How the heck do you even begin to sum up 10 years?! By revisiting my first memories of fitness! I always had an interest in being generally active. I was a “tween” when I ran with my mom in the annual “Bay to Breakers” 12k/7.45mi race from the San Francisco Embarcadero, across the SF peninsula, to Ocean Beach. I was 15 when I played high school football and ran track. I was 20 when I discovered my love for swimming and when my dad died. And I was in my mid-20s when I learned (and loved) to snowboard.

By the time I hit 30, I discovered the gym life and remember being completely fascinated by it all. Olympic weights and free weights, compound and isolation movements, repetitions and sets, periodization and plans, supplements and food. I even had discussions with a friend on becoming certified as a trainer. The seeds were planted.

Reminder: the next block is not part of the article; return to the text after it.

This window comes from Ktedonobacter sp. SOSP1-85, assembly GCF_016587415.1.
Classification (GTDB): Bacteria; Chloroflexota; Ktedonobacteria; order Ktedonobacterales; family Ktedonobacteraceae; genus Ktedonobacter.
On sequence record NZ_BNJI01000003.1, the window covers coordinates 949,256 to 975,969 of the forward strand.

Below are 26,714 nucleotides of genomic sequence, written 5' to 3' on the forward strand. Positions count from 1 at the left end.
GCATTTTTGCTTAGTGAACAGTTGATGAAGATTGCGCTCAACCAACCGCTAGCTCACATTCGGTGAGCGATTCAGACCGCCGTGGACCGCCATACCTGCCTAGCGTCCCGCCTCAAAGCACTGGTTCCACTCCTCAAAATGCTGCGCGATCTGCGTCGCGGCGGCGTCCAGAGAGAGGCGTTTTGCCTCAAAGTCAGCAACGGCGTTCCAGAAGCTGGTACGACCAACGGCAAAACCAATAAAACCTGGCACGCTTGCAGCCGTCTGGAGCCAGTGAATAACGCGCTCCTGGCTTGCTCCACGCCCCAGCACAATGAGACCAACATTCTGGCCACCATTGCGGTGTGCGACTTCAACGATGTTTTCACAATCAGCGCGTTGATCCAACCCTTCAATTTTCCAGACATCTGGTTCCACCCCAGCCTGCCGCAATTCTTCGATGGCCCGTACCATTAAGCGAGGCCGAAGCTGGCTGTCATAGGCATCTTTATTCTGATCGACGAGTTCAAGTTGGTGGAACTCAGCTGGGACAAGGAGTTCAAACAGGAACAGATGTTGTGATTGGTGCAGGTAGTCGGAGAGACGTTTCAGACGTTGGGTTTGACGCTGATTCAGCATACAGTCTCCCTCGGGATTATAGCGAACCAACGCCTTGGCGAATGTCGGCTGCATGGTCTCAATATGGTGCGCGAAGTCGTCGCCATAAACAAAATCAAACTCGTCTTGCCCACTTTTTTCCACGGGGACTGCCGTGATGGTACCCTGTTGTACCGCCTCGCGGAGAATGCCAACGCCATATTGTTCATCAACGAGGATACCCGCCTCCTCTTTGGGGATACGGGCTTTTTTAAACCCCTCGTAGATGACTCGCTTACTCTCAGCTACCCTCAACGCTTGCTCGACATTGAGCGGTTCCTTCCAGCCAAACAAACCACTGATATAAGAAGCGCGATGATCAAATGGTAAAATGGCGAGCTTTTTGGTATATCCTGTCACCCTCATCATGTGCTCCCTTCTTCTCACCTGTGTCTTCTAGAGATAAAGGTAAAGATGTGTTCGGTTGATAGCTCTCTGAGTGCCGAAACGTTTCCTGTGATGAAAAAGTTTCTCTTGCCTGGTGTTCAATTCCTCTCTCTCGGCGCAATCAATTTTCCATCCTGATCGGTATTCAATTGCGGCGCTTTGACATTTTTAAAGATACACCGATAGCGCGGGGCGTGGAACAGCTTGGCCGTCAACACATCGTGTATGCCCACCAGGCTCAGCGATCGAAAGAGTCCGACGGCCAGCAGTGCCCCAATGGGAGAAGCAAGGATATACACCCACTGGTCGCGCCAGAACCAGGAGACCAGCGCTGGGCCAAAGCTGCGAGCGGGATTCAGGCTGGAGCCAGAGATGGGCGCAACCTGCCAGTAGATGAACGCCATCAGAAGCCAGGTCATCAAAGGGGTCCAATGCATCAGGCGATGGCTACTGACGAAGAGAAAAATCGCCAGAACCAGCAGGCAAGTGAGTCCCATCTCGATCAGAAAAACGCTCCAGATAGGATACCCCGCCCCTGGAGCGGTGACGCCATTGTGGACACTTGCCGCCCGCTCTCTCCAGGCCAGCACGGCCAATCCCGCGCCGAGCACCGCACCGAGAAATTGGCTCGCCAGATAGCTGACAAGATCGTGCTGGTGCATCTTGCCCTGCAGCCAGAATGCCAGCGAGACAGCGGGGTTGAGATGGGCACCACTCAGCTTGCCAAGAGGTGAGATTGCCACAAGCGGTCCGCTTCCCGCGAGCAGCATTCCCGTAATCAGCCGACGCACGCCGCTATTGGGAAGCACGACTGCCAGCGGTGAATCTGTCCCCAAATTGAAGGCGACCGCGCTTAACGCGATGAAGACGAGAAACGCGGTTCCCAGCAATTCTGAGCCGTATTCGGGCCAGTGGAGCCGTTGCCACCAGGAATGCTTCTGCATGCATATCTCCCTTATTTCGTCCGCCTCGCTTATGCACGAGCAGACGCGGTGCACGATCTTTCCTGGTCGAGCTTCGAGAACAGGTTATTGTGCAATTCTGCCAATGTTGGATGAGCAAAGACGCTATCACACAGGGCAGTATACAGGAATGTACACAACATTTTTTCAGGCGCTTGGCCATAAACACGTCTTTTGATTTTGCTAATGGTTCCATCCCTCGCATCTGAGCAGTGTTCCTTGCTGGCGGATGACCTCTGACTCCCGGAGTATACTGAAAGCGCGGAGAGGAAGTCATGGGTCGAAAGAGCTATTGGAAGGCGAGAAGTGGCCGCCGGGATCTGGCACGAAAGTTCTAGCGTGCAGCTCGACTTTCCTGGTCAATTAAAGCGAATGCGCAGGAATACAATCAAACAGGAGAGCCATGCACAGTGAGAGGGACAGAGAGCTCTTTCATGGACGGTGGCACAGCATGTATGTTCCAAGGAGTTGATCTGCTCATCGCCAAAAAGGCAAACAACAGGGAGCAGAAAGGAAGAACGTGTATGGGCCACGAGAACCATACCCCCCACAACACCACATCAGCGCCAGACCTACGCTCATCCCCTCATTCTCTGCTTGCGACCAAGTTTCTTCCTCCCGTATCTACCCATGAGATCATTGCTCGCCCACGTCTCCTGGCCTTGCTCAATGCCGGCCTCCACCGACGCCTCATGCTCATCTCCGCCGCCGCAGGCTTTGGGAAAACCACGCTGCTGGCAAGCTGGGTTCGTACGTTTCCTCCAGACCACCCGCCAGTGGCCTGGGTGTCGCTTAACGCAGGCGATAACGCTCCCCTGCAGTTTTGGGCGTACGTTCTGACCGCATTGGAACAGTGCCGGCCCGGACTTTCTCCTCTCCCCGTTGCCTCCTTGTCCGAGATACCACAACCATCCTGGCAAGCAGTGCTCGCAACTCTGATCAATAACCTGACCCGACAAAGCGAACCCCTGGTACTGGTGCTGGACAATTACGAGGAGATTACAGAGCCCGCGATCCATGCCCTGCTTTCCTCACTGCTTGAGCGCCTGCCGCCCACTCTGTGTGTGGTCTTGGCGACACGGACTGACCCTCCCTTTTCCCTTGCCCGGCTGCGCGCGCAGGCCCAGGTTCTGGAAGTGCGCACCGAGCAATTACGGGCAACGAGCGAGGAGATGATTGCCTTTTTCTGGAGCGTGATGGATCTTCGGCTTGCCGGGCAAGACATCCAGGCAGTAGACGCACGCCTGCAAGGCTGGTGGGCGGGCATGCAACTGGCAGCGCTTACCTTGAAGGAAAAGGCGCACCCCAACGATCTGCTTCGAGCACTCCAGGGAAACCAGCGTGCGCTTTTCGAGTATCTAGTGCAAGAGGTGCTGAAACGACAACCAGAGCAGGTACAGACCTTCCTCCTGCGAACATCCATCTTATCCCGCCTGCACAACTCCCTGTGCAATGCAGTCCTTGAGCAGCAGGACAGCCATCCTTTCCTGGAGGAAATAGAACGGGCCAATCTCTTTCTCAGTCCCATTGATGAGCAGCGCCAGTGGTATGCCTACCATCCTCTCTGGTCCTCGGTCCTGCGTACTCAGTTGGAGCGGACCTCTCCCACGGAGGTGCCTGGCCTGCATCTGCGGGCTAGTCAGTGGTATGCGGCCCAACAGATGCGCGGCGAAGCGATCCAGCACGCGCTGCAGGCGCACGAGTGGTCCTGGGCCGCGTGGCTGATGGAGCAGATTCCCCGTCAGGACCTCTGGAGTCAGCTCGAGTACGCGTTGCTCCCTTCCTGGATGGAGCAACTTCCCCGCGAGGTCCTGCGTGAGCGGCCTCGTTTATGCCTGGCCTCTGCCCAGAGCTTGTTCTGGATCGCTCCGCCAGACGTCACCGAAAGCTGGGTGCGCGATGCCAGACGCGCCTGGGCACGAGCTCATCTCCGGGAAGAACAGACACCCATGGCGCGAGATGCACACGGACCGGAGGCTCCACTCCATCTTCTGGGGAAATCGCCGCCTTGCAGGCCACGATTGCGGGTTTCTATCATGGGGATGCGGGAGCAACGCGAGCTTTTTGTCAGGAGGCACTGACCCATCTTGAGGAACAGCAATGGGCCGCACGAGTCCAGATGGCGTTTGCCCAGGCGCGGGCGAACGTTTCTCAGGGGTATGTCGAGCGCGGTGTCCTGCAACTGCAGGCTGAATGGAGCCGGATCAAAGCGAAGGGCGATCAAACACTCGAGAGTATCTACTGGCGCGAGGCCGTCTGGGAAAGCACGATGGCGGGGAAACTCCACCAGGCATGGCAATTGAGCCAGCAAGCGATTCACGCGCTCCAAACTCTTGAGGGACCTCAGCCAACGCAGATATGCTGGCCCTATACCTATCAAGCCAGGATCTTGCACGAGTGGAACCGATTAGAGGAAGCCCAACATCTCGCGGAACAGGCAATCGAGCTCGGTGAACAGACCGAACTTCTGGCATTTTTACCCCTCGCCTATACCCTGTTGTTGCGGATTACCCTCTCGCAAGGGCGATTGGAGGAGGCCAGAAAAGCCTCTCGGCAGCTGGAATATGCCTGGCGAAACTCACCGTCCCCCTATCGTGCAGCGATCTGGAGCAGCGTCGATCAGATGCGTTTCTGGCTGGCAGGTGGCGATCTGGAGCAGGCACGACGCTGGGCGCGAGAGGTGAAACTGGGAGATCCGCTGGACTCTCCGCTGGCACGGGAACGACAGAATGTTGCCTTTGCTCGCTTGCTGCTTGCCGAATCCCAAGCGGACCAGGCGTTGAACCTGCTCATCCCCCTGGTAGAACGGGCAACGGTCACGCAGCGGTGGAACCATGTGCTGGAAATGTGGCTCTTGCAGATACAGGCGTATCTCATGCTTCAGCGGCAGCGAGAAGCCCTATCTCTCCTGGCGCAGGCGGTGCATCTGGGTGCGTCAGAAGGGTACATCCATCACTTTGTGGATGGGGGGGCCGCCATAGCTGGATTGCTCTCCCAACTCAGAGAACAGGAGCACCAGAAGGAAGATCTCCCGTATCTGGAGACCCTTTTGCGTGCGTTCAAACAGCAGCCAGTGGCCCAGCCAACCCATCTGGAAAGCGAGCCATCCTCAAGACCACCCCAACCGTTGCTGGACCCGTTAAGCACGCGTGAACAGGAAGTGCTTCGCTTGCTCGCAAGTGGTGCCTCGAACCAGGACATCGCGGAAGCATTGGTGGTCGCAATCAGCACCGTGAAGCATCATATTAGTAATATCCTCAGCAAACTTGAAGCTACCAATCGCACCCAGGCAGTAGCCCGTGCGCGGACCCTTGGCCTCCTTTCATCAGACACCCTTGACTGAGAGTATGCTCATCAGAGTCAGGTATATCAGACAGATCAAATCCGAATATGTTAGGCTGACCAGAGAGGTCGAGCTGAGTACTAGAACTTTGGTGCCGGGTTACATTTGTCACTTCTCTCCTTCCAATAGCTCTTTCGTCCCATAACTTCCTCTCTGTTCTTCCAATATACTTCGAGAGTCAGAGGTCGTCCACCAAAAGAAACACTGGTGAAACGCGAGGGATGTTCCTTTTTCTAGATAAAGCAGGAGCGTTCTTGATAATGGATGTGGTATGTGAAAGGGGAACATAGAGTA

At the tender, young age of 34 I returned to school to pursue my undergraduate degree in Kinesiology at San Diego State University. The only challenge was that Kines was a hot major and crazy impacted; the wait to get into the program was years. After discussing my plans with an advisor, I agreed to switch to the more practical Business Management major.


Four years later, it was 2008 and holy crap what a year it was! Money was pretty much on fire: the housing bubble popped, the stock market tanked, the Great Recession began, and the world’s economies were all on the brink of collapse. Oh yeah, and I also graduated from SDSU in the middle of it all. Yay.

Graduation day at San Diego State University, May, 2008